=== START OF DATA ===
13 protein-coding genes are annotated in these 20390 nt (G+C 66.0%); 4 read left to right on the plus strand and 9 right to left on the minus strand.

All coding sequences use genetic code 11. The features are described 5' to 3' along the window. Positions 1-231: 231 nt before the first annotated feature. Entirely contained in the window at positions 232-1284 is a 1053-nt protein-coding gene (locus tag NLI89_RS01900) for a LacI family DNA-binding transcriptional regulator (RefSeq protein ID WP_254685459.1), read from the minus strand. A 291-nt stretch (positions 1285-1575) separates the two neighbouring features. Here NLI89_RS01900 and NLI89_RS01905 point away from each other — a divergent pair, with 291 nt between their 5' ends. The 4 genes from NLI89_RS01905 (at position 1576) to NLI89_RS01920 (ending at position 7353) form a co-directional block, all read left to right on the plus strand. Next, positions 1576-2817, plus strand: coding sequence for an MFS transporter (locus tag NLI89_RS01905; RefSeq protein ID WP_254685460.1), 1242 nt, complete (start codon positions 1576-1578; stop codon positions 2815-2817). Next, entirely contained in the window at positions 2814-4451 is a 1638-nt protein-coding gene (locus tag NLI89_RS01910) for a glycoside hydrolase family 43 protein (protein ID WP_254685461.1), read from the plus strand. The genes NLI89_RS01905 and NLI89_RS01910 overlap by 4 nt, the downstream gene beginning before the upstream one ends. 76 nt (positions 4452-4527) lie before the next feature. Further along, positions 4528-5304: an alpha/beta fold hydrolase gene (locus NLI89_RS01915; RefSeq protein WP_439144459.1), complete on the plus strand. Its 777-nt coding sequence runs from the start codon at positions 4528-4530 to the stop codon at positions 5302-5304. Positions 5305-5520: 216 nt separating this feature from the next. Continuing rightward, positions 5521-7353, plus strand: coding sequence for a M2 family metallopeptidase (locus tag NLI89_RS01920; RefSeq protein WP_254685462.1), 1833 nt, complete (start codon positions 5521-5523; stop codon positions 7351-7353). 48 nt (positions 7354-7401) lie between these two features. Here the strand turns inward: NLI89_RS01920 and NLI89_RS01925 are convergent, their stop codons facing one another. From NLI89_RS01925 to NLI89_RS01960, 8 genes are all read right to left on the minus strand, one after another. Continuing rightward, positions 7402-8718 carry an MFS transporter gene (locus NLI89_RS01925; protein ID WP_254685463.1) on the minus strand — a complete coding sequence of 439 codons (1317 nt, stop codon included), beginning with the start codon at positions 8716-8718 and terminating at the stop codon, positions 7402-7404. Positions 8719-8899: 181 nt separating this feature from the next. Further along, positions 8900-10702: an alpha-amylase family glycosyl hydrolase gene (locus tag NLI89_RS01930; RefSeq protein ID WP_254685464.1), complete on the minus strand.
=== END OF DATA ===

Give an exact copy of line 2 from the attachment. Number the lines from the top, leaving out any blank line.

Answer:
All coding sequences use genetic code 11. The features are described 5' to 3' along the window. Positions 1-231: 231 nt before the first annotated feature. Entirely contained in the window at positions 232-1284 is a 1053-nt protein-coding gene (locus tag NLI89_RS01900) for a LacI family DNA-binding transcriptional regulator (RefSeq protein ID WP_254685459.1), read from the minus strand. A 291-nt stretch (positions 1285-1575) separates the two neighbouring features. Here NLI89_RS01900 and NLI89_RS01905 point away from each other — a divergent pair, with 291 nt between their 5' ends. The 4 genes from NLI89_RS01905 (at position 1576) to NLI89_RS01920 (ending at position 7353) form a co-directional block, all read left to right on the plus strand. Next, positions 1576-2817, plus strand: coding sequence for an MFS transporter (locus tag NLI89_RS01905; RefSeq protein ID WP_254685460.1), 1242 nt, complete (start codon positions 1576-1578; stop codon positions 2815-2817). Next, entirely contained in the window at positions 2814-4451 is a 1638-nt protein-coding gene (locus tag NLI89_RS01910) for a glycoside hydrolase family 43 protein (protein ID WP_254685461.1), read from the plus strand. The genes NLI89_RS01905 and NLI89_RS01910 overlap by 4 nt, the downstream gene beginning before the upstream one ends. 76 nt (positions 4452-4527) lie before the next feature. Further along, positions 4528-5304: an alpha/beta fold hydrolase gene (locus NLI89_RS01915; RefSeq protein WP_439144459.1), complete on the plus strand. Its 777-nt coding sequence runs from the start codon at positions 4528-4530 to the stop codon at positions 5302-5304. Positions 5305-5520: 216 nt separating this feature from the next. Continuing rightward, positions 5521-7353, plus strand: coding sequence for a M2 family metallopeptidase (locus tag NLI89_RS01920; RefSeq protein WP_254685462.1), 1833 nt, complete (start codon positions 5521-5523; stop codon positions 7351-7353). 48 nt (positions 7354-7401) lie between these two features. Here the strand turns inward: NLI89_RS01920 and NLI89_RS01925 are convergent, their stop codons facing one another. From NLI89_RS01925 to NLI89_RS01960, 8 genes are all read right to left on the minus strand, one after another. Continuing rightward, positions 7402-8718 carry an MFS transporter gene (locus NLI89_RS01925; protein ID WP_254685463.1) on the minus strand — a complete coding sequence of 439 codons (1317 nt, stop codon included), beginning with the start codon at positions 8716-8718 and terminating at the stop codon, positions 7402-7404. Positions 8719-8899: 181 nt separating this feature from the next. Further along, positions 8900-10702: an alpha-amylase family glycosyl hydrolase gene (locus tag NLI89_RS01930; RefSeq protein ID WP_254685464.1), complete on the minus strand.